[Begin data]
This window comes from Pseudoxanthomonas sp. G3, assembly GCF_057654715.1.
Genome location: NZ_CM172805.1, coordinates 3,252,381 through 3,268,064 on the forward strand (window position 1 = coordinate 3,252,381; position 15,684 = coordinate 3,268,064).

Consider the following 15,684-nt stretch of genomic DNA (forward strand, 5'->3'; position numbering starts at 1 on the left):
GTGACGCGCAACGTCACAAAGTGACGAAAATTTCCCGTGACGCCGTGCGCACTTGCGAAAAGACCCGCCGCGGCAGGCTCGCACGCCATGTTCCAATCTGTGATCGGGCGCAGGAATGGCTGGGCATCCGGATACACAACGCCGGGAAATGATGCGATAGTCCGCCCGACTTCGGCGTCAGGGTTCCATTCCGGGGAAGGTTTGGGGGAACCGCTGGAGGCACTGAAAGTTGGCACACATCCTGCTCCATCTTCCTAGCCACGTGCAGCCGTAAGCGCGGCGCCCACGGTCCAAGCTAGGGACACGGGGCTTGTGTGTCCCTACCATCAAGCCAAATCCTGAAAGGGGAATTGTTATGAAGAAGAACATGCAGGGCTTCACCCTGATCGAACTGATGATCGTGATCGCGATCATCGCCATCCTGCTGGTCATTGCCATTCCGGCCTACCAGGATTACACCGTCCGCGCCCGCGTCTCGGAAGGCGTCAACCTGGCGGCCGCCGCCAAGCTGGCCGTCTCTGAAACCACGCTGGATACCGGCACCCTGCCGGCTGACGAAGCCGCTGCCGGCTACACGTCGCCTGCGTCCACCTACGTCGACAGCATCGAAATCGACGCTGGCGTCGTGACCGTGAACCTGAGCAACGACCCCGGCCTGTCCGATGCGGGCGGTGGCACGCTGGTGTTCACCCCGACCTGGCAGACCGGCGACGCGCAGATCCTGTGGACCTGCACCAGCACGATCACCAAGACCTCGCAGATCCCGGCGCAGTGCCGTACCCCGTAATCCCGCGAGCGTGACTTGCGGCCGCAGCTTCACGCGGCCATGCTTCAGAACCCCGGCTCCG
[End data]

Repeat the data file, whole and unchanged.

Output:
This window comes from Pseudoxanthomonas sp. G3, assembly GCF_057654715.1.
Genome location: NZ_CM172805.1, coordinates 3,252,381 through 3,268,064 on the forward strand (window position 1 = coordinate 3,252,381; position 15,684 = coordinate 3,268,064).

Consider the following 15,684-nt stretch of genomic DNA (forward strand, 5'->3'; position numbering starts at 1 on the left):
GTGACGCGCAACGTCACAAAGTGACGAAAATTTCCCGTGACGCCGTGCGCACTTGCGAAAAGACCCGCCGCGGCAGGCTCGCACGCCATGTTCCAATCTGTGATCGGGCGCAGGAATGGCTGGGCATCCGGATACACAACGCCGGGAAATGATGCGATAGTCCGCCCGACTTCGGCGTCAGGGTTCCATTCCGGGGAAGGTTTGGGGGAACCGCTGGAGGCACTGAAAGTTGGCACACATCCTGCTCCATCTTCCTAGCCACGTGCAGCCGTAAGCGCGGCGCCCACGGTCCAAGCTAGGGACACGGGGCTTGTGTGTCCCTACCATCAAGCCAAATCCTGAAAGGGGAATTGTTATGAAGAAGAACATGCAGGGCTTCACCCTGATCGAACTGATGATCGTGATCGCGATCATCGCCATCCTGCTGGTCATTGCCATTCCGGCCTACCAGGATTACACCGTCCGCGCCCGCGTCTCGGAAGGCGTCAACCTGGCGGCCGCCGCCAAGCTGGCCGTCTCTGAAACCACGCTGGATACCGGCACCCTGCCGGCTGACGAAGCCGCTGCCGGCTACACGTCGCCTGCGTCCACCTACGTCGACAGCATCGAAATCGACGCTGGCGTCGTGACCGTGAACCTGAGCAACGACCCCGGCCTGTCCGATGCGGGCGGTGGCACGCTGGTGTTCACCCCGACCTGGCAGACCGGCGACGCGCAGATCCTGTGGACCTGCACCAGCACGATCACCAAGACCTCGCAGATCCCGGCGCAGTGCCGTACCCCGTAATCCCGCGAGCGTGACTTGCGGCCGCAGCTTCACGCGGCCATGCTTCAGAACCCCGGCTCCG